3080, Reading Responses

Pullman Chapter 2

Pullman begins chapter two by stating the importance of audience analysis when creating an argument. In order to be persuasive one must know who their audience is through extensive research. For example, putting yourself into their shoes will allow you, as the author, to connect with your audience on the same level. An audience is more likely to be persuaded by someone they can trust or someone they consider to be a like-minded individual. Pullman also notes that the best way to begin constructing an argument is by knowing and anticipating how your audience thinks and feels.

Pullman also introduces the idea of a “persona,” which is a “general profile” (p.72) of the audience. A persona allows the author to further connect with his or her audience since a full characterization of an audience is not possible. An interesting concept that Pullman mentions in this chapter is that of persona versus characterization. Upon reading the first chapter, it seemed clear that the audience should be narrowed down as closely as possible to establish a more persuasive argument. However this chapter suggests that creating personas, which are generalized types of audience members, will enhance your understanding of how the audience will react to your argument. Even though it is necessary to precisely research your audience, this generalization of theĀ types of people in your audience is important in the construction of an argument. Characterization is defines as “descriptions of unique individuals.” (pg.72) Creating personas will cause the author to ask many questions about their audience in order to understand exactly who they are presenting to.

Pullman states, “It is a cardinal rule of rhetoric that you know your audience.” (pg.76) Simply knowing your audience automatically puts you on the right path for composing a successful argument. Researching who you will be presenting to requires time and dedication and requires the author to step outside of their comfort zone to relate to their readers better. For example, technology is very important to everyday life, so when companies create new products they advertise them more so towards millennials, however, most technology brands create user friendly products to be inclusive of all ages. In order to achieve successful persuasion it is crucial for the author to have a certain level of understanding when it comes to their audience.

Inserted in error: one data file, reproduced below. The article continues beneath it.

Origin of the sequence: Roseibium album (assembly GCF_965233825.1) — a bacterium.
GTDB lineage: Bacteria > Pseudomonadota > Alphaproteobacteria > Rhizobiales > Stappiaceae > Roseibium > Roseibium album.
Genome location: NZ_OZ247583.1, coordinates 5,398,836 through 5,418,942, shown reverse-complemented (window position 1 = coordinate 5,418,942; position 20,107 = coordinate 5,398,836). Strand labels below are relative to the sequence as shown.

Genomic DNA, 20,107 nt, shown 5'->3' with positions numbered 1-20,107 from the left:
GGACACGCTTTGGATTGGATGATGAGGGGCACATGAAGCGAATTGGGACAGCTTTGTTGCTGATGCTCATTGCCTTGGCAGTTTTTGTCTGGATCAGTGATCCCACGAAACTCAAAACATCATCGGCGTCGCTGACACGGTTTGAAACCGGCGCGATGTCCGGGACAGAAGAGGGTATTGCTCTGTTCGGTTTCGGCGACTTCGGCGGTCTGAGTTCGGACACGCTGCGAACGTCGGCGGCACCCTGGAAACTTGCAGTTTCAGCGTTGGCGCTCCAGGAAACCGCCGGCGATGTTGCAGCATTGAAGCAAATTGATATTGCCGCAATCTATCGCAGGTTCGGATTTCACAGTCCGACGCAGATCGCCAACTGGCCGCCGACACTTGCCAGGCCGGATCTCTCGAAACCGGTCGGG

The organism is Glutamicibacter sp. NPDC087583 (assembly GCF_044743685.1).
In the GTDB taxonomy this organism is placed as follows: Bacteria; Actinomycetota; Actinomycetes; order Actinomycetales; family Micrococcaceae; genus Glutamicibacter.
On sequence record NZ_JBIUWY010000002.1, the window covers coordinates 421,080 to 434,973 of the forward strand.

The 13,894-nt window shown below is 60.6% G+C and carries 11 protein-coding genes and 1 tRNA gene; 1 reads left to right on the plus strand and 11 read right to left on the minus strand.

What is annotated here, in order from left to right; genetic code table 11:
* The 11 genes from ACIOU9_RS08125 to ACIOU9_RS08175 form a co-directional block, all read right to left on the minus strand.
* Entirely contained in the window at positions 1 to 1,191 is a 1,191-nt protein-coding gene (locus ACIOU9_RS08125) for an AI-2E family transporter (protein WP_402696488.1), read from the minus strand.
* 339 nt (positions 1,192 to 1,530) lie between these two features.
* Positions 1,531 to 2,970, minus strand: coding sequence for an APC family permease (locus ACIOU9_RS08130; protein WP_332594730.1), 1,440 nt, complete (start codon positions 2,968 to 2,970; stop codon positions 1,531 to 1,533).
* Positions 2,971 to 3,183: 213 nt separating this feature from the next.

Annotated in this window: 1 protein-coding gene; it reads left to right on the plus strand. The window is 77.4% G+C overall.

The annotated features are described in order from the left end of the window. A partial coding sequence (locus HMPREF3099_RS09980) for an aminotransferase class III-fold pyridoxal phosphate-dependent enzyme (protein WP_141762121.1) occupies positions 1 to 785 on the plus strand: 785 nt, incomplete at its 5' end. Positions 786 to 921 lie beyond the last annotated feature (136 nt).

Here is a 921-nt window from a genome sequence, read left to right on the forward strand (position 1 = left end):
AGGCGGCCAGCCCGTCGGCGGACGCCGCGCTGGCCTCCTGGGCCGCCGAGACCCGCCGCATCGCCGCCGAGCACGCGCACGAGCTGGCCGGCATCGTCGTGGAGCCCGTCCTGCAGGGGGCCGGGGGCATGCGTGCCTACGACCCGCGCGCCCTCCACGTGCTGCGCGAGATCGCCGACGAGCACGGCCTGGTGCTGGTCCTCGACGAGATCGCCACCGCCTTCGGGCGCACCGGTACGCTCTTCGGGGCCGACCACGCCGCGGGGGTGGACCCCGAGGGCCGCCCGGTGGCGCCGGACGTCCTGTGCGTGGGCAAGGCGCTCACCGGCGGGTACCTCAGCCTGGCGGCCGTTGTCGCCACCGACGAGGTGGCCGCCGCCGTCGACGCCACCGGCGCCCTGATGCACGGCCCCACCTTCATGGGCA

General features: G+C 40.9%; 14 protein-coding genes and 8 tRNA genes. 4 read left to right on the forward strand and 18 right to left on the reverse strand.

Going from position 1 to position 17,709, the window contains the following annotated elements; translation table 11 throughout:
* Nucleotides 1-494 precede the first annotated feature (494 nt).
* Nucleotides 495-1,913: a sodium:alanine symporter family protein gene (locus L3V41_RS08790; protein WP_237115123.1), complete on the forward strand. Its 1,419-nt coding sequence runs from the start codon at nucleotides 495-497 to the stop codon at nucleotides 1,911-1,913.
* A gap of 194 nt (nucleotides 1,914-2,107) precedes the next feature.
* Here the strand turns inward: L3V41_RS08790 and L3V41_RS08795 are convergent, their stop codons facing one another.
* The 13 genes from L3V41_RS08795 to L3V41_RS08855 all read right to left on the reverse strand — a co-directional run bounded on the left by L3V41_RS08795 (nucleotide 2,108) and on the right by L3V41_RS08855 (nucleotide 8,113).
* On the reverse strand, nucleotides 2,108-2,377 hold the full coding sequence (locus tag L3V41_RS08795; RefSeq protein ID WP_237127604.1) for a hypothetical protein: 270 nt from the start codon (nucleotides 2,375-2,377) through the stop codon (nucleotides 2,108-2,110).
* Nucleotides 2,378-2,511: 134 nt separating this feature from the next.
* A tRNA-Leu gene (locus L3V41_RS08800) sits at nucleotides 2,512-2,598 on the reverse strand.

2 Comments

  1. George Kantelis

    Speaking to personas, it’s weird to me how Pullman separates identifying and classifying the audience from stereotyping and archetyping them. It seems to be that characterization is more specific and case-by-case than archetyping, but it seems awfully dangerous to categorize people because it would be very easy to accidentally fall into stereotypes and archetypes, but research on your particular audience is undoubtedly important. Ideally, we as rhetors can speak to the audience in a very direct and personal level, while making it seem like a coincidence and not like we spent hours researching their interests. It’s a fine line to walk, but when done well we can avoid looking like this: https://www.youtube.com/watch?v=KG_i7oWzTyU –However that’s an extreme/satirical example. The point still stands, though–we want to be knowledgeable but we don’t want the audience to become aware that we are knowledgeable.

  2. Emily Snook

    I also found it interesting when Pullman talked about audience analysis. I’m a journalism major, so it reminded me a lot of confirmation bias. Just as Pullman talks about the higher chance of an audience to trust someone likeminded, confirmation bias centers around peoples’ tendency to seek information from sources that confirm their already established beliefs. He talks about how this and when people are like their audience creates a level of trust. News stations and media companies, in general, do market research to learn their audience. They are trying to connect with their audience, to appeal to them and their needs, and gain their trust more than any other news station or media outlet. I’m sure everyone is familiar with the term “fake news” now, but really the problem lies in that news can’t be news if it isn’t fair and balanced. It becomes a kind of persuasion. People are persuaded to trust their newscasters when those people may have been cast just because they look like their news demographic. People then stay with that news station as their main source of information because they like and agree with the information being delivered to them. It’s one of many sneaky ways to gain ratings rather than serve the public with fair information. I agree with Pullman, and I think audience analysis is crucial to successful rhetoric; however, I think it is also a slippery slope when in the context of producing fair and balanced journalism.

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